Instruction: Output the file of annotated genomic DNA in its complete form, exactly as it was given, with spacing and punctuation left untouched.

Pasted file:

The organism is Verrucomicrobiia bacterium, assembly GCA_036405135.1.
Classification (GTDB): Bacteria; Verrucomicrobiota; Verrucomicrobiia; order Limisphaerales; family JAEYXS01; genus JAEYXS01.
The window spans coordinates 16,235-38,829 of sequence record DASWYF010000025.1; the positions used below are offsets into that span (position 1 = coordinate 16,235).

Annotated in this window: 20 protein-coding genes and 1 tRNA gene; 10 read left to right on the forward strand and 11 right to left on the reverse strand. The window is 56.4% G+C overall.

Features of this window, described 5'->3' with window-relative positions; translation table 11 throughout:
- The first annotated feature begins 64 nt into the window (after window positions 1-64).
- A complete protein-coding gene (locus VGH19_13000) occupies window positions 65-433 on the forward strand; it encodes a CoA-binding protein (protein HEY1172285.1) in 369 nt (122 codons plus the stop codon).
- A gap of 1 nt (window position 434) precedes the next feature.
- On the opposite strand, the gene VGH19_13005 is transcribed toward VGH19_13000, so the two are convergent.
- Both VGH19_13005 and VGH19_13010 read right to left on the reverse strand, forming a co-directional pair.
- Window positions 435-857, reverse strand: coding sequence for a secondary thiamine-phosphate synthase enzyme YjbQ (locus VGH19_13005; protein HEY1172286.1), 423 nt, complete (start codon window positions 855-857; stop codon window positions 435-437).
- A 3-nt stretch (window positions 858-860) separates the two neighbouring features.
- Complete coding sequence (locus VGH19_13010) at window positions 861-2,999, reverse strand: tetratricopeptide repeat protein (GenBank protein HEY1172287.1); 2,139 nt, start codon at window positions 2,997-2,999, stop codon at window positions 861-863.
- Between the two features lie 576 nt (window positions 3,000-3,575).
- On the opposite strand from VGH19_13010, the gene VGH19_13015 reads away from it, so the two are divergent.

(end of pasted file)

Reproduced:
The organism is Verrucomicrobiia bacterium, assembly GCA_036405135.1.
Classification (GTDB): Bacteria; Verrucomicrobiota; Verrucomicrobiia; order Limisphaerales; family JAEYXS01; genus JAEYXS01.
The window spans coordinates 16,235-38,829 of sequence record DASWYF010000025.1; the positions used below are offsets into that span (position 1 = coordinate 16,235).

Annotated in this window: 20 protein-coding genes and 1 tRNA gene; 10 read left to right on the forward strand and 11 right to left on the reverse strand. The window is 56.4% G+C overall.

Features of this window, described 5'->3' with window-relative positions; translation table 11 throughout:
- The first annotated feature begins 64 nt into the window (after window positions 1-64).
- A complete protein-coding gene (locus VGH19_13000) occupies window positions 65-433 on the forward strand; it encodes a CoA-binding protein (protein HEY1172285.1) in 369 nt (122 codons plus the stop codon).
- A gap of 1 nt (window position 434) precedes the next feature.
- On the opposite strand, the gene VGH19_13005 is transcribed toward VGH19_13000, so the two are convergent.
- Both VGH19_13005 and VGH19_13010 read right to left on the reverse strand, forming a co-directional pair.
- Window positions 435-857, reverse strand: coding sequence for a secondary thiamine-phosphate synthase enzyme YjbQ (locus VGH19_13005; protein HEY1172286.1), 423 nt, complete (start codon window positions 855-857; stop codon window positions 435-437).
- A 3-nt stretch (window positions 858-860) separates the two neighbouring features.
- Complete coding sequence (locus VGH19_13010) at window positions 861-2,999, reverse strand: tetratricopeptide repeat protein (GenBank protein HEY1172287.1); 2,139 nt, start codon at window positions 2,997-2,999, stop codon at window positions 861-863.
- Between the two features lie 576 nt (window positions 3,000-3,575).
- On the opposite strand from VGH19_13010, the gene VGH19_13015 reads away from it, so the two are divergent.